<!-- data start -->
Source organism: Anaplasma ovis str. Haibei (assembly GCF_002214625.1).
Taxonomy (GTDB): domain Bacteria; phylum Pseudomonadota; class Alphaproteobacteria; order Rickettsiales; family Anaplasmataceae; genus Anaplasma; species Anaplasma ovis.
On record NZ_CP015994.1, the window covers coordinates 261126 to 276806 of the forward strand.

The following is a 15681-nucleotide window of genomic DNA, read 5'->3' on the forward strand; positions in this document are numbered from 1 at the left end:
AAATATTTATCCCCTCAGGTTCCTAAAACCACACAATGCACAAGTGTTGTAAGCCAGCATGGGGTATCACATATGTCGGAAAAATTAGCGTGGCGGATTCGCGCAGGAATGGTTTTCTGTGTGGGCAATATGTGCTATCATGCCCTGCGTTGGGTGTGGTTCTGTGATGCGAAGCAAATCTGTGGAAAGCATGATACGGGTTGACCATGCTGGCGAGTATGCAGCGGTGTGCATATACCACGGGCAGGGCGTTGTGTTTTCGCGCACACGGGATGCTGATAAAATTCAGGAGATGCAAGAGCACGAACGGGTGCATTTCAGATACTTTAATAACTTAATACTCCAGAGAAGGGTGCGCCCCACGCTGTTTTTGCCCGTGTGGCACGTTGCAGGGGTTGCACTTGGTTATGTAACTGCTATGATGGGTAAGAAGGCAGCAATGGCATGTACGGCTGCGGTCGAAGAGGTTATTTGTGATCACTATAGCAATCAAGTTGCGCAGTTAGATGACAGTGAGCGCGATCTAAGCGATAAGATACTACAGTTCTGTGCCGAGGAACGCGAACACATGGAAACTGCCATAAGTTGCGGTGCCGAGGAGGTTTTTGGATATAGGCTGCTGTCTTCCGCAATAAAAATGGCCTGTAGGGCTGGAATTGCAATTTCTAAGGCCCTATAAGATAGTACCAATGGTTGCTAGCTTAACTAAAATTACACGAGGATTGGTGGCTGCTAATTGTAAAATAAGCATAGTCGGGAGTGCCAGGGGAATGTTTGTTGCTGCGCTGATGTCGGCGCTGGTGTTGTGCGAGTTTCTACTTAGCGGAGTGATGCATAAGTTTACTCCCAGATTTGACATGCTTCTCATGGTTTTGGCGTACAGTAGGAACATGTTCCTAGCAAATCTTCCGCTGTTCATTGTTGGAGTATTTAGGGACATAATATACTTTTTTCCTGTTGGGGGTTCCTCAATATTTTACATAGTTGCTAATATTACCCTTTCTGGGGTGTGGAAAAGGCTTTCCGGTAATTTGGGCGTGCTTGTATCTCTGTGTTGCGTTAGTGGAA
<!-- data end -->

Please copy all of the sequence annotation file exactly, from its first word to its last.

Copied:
Source organism: Anaplasma ovis str. Haibei (assembly GCF_002214625.1).
Taxonomy (GTDB): domain Bacteria; phylum Pseudomonadota; class Alphaproteobacteria; order Rickettsiales; family Anaplasmataceae; genus Anaplasma; species Anaplasma ovis.
On record NZ_CP015994.1, the window covers coordinates 261126 to 276806 of the forward strand.

The following is a 15681-nucleotide window of genomic DNA, read 5'->3' on the forward strand; positions in this document are numbered from 1 at the left end:
AAATATTTATCCCCTCAGGTTCCTAAAACCACACAATGCACAAGTGTTGTAAGCCAGCATGGGGTATCACATATGTCGGAAAAATTAGCGTGGCGGATTCGCGCAGGAATGGTTTTCTGTGTGGGCAATATGTGCTATCATGCCCTGCGTTGGGTGTGGTTCTGTGATGCGAAGCAAATCTGTGGAAAGCATGATACGGGTTGACCATGCTGGCGAGTATGCAGCGGTGTGCATATACCACGGGCAGGGCGTTGTGTTTTCGCGCACACGGGATGCTGATAAAATTCAGGAGATGCAAGAGCACGAACGGGTGCATTTCAGATACTTTAATAACTTAATACTCCAGAGAAGGGTGCGCCCCACGCTGTTTTTGCCCGTGTGGCACGTTGCAGGGGTTGCACTTGGTTATGTAACTGCTATGATGGGTAAGAAGGCAGCAATGGCATGTACGGCTGCGGTCGAAGAGGTTATTTGTGATCACTATAGCAATCAAGTTGCGCAGTTAGATGACAGTGAGCGCGATCTAAGCGATAAGATACTACAGTTCTGTGCCGAGGAACGCGAACACATGGAAACTGCCATAAGTTGCGGTGCCGAGGAGGTTTTTGGATATAGGCTGCTGTCTTCCGCAATAAAAATGGCCTGTAGGGCTGGAATTGCAATTTCTAAGGCCCTATAAGATAGTACCAATGGTTGCTAGCTTAACTAAAATTACACGAGGATTGGTGGCTGCTAATTGTAAAATAAGCATAGTCGGGAGTGCCAGGGGAATGTTTGTTGCTGCGCTGATGTCGGCGCTGGTGTTGTGCGAGTTTCTACTTAGCGGAGTGATGCATAAGTTTACTCCCAGATTTGACATGCTTCTCATGGTTTTGGCGTACAGTAGGAACATGTTCCTAGCAAATCTTCCGCTGTTCATTGTTGGAGTATTTAGGGACATAATATACTTTTTTCCTGTTGGGGGTTCCTCAATATTTTACATAGTTGCTAATATTACCCTTTCTGGGGTGTGGAAAAGGCTTTCCGGTAATTTGGGCGTGCTTGTATCTCTGTGTTGCGTTAGTGGAA